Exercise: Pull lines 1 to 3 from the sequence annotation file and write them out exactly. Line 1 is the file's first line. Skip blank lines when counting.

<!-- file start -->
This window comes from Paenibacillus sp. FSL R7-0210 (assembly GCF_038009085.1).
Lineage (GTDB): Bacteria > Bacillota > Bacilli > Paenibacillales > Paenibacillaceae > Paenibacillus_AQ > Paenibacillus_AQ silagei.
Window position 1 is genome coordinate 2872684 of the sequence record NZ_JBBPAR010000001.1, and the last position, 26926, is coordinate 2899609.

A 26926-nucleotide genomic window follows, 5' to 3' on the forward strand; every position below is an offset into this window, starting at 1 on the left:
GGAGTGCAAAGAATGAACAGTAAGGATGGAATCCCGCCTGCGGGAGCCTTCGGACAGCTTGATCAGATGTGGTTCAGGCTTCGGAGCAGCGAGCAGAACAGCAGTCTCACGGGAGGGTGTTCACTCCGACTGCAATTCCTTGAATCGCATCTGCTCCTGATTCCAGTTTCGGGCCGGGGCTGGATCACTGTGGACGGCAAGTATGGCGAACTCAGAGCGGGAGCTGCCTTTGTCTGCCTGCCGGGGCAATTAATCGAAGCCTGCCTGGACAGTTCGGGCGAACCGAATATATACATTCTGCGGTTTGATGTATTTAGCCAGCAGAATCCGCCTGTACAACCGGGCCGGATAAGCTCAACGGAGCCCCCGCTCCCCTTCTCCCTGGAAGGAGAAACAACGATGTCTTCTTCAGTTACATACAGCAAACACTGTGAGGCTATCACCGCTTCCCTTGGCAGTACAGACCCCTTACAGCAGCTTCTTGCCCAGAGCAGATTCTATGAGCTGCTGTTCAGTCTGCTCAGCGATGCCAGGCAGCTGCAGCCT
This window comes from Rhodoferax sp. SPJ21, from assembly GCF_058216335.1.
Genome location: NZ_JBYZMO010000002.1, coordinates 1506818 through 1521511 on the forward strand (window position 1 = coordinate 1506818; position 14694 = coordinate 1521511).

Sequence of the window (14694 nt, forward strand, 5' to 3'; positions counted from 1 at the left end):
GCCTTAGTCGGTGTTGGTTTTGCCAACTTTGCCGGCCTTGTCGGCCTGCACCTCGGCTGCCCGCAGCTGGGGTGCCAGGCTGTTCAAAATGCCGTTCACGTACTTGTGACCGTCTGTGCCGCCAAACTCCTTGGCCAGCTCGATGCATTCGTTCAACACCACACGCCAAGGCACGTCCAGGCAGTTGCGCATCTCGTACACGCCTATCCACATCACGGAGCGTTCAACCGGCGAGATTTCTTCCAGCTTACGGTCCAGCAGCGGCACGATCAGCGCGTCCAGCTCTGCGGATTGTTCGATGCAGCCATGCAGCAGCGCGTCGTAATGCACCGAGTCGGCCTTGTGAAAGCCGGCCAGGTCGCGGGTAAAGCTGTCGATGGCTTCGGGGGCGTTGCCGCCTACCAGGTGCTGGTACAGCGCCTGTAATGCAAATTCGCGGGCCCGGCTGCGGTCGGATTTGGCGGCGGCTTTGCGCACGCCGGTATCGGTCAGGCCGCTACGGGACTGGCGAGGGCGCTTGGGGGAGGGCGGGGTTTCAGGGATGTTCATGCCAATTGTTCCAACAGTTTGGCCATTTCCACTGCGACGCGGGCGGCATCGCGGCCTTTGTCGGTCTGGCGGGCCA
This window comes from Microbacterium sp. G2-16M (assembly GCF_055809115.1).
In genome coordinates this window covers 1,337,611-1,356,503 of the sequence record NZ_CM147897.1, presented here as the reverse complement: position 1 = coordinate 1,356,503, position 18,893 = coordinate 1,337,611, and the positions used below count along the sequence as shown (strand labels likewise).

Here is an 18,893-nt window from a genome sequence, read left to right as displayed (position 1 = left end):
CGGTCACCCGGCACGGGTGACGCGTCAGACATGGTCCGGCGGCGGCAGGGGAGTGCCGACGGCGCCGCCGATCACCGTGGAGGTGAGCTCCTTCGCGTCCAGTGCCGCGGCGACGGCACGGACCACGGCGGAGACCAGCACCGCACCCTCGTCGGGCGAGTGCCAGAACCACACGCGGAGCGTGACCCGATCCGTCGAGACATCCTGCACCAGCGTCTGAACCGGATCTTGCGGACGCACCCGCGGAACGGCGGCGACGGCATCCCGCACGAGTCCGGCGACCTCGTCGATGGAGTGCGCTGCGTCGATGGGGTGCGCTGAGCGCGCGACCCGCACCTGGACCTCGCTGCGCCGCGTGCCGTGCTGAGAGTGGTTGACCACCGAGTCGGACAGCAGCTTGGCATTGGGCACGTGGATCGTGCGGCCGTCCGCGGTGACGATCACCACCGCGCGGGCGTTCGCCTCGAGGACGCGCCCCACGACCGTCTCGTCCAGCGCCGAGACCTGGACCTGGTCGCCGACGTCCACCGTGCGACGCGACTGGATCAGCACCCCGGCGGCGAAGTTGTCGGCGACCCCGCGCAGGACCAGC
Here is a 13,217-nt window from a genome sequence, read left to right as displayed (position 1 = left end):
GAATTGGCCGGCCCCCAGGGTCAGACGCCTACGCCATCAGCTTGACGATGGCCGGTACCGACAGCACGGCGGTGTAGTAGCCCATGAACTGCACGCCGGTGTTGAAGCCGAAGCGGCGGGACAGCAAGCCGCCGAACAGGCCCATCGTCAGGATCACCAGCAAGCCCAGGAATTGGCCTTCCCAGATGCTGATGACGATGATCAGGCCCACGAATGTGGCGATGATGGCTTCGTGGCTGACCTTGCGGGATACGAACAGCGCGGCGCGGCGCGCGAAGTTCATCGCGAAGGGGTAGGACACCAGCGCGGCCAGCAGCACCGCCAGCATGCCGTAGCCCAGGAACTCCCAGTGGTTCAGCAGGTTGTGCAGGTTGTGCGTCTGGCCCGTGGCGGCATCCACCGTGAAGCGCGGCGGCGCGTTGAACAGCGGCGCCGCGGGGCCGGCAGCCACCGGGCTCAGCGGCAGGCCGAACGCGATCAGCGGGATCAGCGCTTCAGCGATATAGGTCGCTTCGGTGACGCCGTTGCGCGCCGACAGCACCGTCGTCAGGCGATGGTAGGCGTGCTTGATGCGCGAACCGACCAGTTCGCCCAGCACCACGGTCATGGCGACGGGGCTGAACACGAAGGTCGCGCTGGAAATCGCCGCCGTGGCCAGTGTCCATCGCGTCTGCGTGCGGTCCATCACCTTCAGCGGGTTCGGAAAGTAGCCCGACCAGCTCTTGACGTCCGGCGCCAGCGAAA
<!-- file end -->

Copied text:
This window comes from Paenibacillus sp. FSL R7-0210 (assembly GCF_038009085.1).
Lineage (GTDB): Bacteria > Bacillota > Bacilli > Paenibacillales > Paenibacillaceae > Paenibacillus_AQ > Paenibacillus_AQ silagei.
Window position 1 is genome coordinate 2872684 of the sequence record NZ_JBBPAR010000001.1, and the last position, 26926, is coordinate 2899609.